A class action lawsuit alleging Facebook allowed advertisers to discriminate is set to go ahead after the Supreme Court of Canada this week refused to hear an appeal filed by the social media giant.
The case, which could include thousands of Quebec residents, will return to Quebec Superior Court to be heard after the Supreme Court of Canada this week refused to give Facebook leave to appeal a ruling by the Quebec Court of Appeal.
"We're very happy," said lawyer Jean-Michel Boudreau, a member of the IMK LLP team spearheading the class action. "I think this is an important case and now we know for sure that the class action can move forward."
Boudreau's law firm has estimated the class action could lead to $100 million in damages.
Lisa Laventure, head of communications for Facebook's parent company Meta Canada, declined to comment on the Supreme Court's decision or the company's next move.
The Supreme Court's decision is the latest development in a case that began in 2019 which centres on the practice of allowing advertisers to "microtarget" ads to Facebook users according to their ages or genders.
The application to launch the class action suit, which had been in the works for a while, was filed days after a CBC News investigation revealed that nearly 100 employers — including government departments — posted microtargeted job ads on Facebook that experts said could violate Canadian human rights law.
Under federal and provincial human rights law, employers aren't allowed to restrict who sees job ads based on age, gender, race or religion, unless the restriction is a bona fide occupational requirement or is part of a specific initiative like a student summer job program.
In December 2020, in response to calls from the Canadian Human Rights Commission and the Ontario Human Rights Commission, Facebook announced it would begin enforcing new rules for advertisers in Canada to prohibit discrimination in ads for jobs, housing and credit services.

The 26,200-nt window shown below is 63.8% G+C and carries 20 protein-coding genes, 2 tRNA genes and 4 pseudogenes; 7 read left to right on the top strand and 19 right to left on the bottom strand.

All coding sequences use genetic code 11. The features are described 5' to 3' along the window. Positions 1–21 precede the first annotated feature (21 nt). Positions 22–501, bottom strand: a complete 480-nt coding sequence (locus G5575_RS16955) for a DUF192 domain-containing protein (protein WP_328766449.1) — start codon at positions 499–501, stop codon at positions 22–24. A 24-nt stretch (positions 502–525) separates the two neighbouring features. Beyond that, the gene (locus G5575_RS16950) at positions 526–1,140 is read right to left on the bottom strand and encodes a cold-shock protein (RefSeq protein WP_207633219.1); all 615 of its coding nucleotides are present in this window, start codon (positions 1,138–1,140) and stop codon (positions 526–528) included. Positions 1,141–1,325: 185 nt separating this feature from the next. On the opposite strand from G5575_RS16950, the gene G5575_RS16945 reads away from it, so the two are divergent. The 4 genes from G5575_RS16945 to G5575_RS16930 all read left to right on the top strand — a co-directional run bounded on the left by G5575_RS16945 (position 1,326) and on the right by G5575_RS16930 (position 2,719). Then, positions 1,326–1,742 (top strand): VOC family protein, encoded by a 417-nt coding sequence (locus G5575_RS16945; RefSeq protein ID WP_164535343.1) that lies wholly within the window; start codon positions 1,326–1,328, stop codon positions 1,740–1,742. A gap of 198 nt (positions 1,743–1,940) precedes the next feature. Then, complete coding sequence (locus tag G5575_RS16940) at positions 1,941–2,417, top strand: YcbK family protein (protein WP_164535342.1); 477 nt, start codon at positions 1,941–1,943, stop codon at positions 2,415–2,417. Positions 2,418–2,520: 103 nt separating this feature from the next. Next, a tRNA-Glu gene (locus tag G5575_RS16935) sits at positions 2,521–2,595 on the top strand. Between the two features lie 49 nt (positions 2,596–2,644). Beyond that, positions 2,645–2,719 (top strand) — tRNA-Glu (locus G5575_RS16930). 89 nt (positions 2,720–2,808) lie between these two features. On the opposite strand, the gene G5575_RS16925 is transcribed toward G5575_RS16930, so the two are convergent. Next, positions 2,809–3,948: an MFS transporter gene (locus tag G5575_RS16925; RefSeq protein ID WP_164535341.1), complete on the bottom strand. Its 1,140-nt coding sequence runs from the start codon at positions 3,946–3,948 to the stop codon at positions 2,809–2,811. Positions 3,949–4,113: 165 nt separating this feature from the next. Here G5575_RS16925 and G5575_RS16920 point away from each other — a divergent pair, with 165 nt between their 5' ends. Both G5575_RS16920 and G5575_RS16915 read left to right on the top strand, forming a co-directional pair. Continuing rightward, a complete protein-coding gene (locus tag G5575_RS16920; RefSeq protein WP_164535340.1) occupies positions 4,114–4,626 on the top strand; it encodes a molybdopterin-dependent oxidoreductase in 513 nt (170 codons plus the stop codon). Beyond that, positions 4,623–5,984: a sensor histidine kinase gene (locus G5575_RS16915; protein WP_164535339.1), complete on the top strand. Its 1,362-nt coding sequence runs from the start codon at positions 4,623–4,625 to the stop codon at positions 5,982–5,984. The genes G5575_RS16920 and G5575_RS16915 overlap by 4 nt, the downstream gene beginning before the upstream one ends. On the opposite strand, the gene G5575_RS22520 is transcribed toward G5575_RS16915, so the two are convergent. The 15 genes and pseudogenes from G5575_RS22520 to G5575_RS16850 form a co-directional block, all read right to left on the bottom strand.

But while the new rules are supposed to stop advertisers from targeting those kinds of ads based on such criteria as age, gender or postal code, they do not prohibit microtargeting for other kinds of ads.
Court of appeal clears class action
The application for the class action suit was filed in the name of Lyse Beaulieu, who was between 63 and 65 years old when she was searching Facebook and other sites for a job between 2017 and 2019. It was rejected initially by the Quebec Superior Court on the grounds that the definition of the class involved was too broad and could cover "several thousand if not millions of members."
The Quebec Court of Appeal overturned that decision. It said the case raises questions about new forms of discrimination in the digital world, whether social media platforms can be held responsible for third-party ads they post and whether platforms are able to control the ads on their platforms.
The Supreme Court's refusal to hear Facebook's appeal means the Quebec Court of Appeal ruling stands.
Boudreau said the case now returns to Quebec Superior Court, where a new judge will have to be assigned to hear the case. The official notice of the class action likely will be published this autumn, he said.
Under Quebec law, people who fit the description covered by the class action are automatically included in the class action suit unless they opt out.
Unless there's an out-of-court settlement, Boudreau said he expects to wait 3 to 5 years for a day in court.
He said he hopes the court case and the discovery process also will shed light on how the social media giant has been using algorithms to direct ads to Facebook users.
"Everybody is talking about AI," he said. "There is a component of our lawsuit that is about algorithmic discrimination."
The class action could also have an impact on other social media companies, Boudreau said.
Elizabeth Thompson can be reached at Elizabeth.email@example.com